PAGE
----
We are all familiar with newspaper headlines such as: “Iran warns the West that Istanbul meeting is last chance for nuclear deal” and “Buying up the world: The coming wave of Chinese takeovers”.1 They try to inform us on Iran’s nuclear ambitions and China’s economic ones, in the meantime fuelling fears about Iran’s pugnacity and China’s growing economic strength.
One of the everlasting confusions in defining documentary film is how it relates to journalism. Both are generally believed to inform us about the real world out there. However – and this is already going subjective – documentary filmmakers are granted more poetic license that journalists. There is another important difference though. Again in general – the quotes above hopefully illustrate this – journalism reflects sentiments on a macro level where documentary filmmakers often search for the specific.
With respect to the quotes above, I will here focus on one topic in this respect: the enemy. Today’s enemies are no longer the Communists, Russia or any other modern nation-state but, going by the papers and TV news, terrorists, and more specifically Afghan, Iranian and Al Qaida terrorists. But there are also enemies of other kinds, such as the Chinese, who are taking over the global economy. And in addition, there are smaller groups of enemies, sometime very localized: the Catholic Church, the Farq movement, Hamas. They may not be enemies of our nation or our community directly, but we regard them with hostility, because we do not know or understand their goals, motives or means.
Journalism rarely bothers to make us understand. Documentaries do, or at least they can, and they try. And it is exactly this step away from the general to the specific that can help us gain insight and might make us not only less afraid but also open to attitudes other than animosity and hostility, and eventually solutions other than war or combat. As Jerome D. Frank and Andrei Y. Mellville put it: “The image of the enemy and the process of change”2 – the group and not the individual is the unit of survival and we regard members of other groups with fear and distrust. But we must work out realistic perceptions of each other if we want to be able to let go of stereotypes. The group may be the unit of survival; the individual is the unit for mutual understanding.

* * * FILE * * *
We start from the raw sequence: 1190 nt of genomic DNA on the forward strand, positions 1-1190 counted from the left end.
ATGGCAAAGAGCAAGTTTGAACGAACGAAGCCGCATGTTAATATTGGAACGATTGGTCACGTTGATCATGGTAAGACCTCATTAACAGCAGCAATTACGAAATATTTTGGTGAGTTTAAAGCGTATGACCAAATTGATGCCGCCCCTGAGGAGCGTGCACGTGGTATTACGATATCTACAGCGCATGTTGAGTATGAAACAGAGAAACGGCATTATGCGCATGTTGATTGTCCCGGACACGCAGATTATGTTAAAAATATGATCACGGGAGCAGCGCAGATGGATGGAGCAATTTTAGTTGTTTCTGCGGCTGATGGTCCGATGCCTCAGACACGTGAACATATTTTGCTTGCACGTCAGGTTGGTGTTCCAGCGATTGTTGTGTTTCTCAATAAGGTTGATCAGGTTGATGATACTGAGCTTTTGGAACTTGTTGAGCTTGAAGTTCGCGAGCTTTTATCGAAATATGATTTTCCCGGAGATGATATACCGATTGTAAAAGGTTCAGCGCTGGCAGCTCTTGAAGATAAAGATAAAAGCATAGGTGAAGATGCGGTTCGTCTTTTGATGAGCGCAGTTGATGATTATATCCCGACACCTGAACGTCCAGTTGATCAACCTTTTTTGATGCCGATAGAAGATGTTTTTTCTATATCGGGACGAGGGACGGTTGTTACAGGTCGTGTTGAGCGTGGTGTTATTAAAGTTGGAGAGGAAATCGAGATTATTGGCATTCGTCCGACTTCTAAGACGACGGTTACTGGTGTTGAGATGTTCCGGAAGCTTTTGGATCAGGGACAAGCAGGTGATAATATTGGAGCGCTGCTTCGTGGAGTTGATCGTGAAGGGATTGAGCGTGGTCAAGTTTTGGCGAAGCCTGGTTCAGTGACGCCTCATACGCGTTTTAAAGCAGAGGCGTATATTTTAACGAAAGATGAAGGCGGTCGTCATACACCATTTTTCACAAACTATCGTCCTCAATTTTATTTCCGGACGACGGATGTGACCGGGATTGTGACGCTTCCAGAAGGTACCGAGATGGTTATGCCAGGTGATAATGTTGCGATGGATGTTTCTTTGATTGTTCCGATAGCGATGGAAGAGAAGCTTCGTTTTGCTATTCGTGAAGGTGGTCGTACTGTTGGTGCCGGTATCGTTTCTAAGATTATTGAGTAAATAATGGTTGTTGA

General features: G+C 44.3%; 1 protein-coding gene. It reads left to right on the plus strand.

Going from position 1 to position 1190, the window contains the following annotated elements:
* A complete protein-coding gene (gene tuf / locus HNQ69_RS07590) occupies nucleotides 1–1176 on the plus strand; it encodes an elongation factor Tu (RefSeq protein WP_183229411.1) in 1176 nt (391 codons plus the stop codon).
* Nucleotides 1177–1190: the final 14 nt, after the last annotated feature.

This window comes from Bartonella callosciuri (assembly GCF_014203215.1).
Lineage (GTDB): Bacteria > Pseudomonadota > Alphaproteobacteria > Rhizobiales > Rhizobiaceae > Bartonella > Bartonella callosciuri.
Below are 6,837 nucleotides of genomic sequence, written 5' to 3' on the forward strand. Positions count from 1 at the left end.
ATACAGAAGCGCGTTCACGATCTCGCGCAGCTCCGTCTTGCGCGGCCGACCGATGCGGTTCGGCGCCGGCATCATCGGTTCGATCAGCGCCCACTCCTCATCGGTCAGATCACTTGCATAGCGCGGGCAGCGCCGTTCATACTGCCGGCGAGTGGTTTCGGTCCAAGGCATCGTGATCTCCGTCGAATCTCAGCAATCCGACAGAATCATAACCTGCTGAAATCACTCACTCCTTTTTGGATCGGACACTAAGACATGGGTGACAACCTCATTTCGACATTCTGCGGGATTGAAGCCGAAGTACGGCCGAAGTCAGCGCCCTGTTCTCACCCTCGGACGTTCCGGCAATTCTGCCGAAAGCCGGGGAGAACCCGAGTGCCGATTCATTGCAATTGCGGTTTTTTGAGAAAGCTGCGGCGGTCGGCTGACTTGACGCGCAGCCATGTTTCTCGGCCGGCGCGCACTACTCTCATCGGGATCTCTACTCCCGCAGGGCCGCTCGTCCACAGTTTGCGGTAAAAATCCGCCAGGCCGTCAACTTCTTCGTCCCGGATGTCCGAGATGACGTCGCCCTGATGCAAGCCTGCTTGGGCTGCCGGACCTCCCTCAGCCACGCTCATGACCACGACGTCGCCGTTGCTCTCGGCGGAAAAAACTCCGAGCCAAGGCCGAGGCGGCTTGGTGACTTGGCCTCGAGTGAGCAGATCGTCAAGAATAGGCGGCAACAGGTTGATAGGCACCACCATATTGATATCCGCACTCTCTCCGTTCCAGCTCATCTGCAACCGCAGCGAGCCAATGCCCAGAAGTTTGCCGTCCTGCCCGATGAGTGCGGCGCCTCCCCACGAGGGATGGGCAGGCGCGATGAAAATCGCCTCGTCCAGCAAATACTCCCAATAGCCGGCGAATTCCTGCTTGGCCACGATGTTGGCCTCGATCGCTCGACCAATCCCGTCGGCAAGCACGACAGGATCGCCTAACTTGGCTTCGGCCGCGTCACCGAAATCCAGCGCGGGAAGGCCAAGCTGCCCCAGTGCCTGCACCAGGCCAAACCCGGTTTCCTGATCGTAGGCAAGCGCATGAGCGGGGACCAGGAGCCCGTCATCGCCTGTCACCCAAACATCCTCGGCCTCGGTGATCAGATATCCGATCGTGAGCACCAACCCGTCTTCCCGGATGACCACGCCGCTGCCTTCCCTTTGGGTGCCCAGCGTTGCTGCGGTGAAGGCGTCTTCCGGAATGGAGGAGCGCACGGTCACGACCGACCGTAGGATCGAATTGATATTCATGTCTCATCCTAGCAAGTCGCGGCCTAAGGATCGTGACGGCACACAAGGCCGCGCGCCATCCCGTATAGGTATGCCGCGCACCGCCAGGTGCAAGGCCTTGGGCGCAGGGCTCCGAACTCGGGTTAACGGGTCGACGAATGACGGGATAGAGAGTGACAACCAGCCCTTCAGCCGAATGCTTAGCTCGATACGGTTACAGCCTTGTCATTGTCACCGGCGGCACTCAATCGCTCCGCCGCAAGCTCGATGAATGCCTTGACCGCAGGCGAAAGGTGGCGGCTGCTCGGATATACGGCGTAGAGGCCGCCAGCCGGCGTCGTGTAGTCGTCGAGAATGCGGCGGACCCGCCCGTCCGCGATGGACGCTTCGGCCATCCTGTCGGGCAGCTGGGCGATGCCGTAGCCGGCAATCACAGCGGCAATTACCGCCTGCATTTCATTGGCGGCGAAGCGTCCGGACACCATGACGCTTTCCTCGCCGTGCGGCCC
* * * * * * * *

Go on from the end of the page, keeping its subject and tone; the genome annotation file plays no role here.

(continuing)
A striking example in this respect is Aaron Taylor, one of the main characters in Stephen Marshall’s film Holy Wars [see also other critique, page 35] Marshall followed him, Christian evangelist, missionary worker and author of a pamphlet stating that “Now is a time for war”. He also followed the Muslim, Khaled Kelly.
After having tailed them for a year and half, Marshall decides to have the two confront each other – where Kelly slowly overpowers him rhetorically;. Upon arrival, despite the chill, Kelly takes off his jacket and we see his shirt: Soldier of Allah. 1-0. After they introduce themselves and discuss the meaning of their names, we see Kelly starting off with questions about the differences between Jesus and Mohammed. In the sequence that follows, Kelly finds a hole in Taylor’s defence when he has no straightforward answer on how to solve problems like rape, adultery, prostitution and homosexuality. He knows of course, because Sharia has an answer to it all. 2-0.
And if you don’t think murder is right, how about the US bombings on Iraq and Afghanistan, killing innocent people? KO! And where Taylor not only starts but also dares to doubt himself, Kelly is frenzied in his conviction and absolute righteousness. Taylor begins to see that what makes sense to him and his Christian community members is not a matter of course for Muslims. When Taylor does nothing to hide his amazement about Kelly’s plea for Sharia law and the killing of certain criminals, Kelly hooks him: is it OK to bomb and kill innocent people in Iraq and Afghanistan? The confrontation makes Taylor realize that Christians like him need to try and understand why Muslims like Kelly think the way they do.
The confrontation produces a change in Taylor’s attitude and he dares question his – hitherto – deep rooted and rock steady conviction. Back home he runs into a wall when his family, and especially his father and fatherin-law turn out to be unyielding. In a talk with his ‘mentor’ we are given a clue about their obstinacy: what helps to open up to other points of view is stepping out of your comfort zone, for example by traveling abroad (which is something Taylor has done but his ‘fathers’ have not).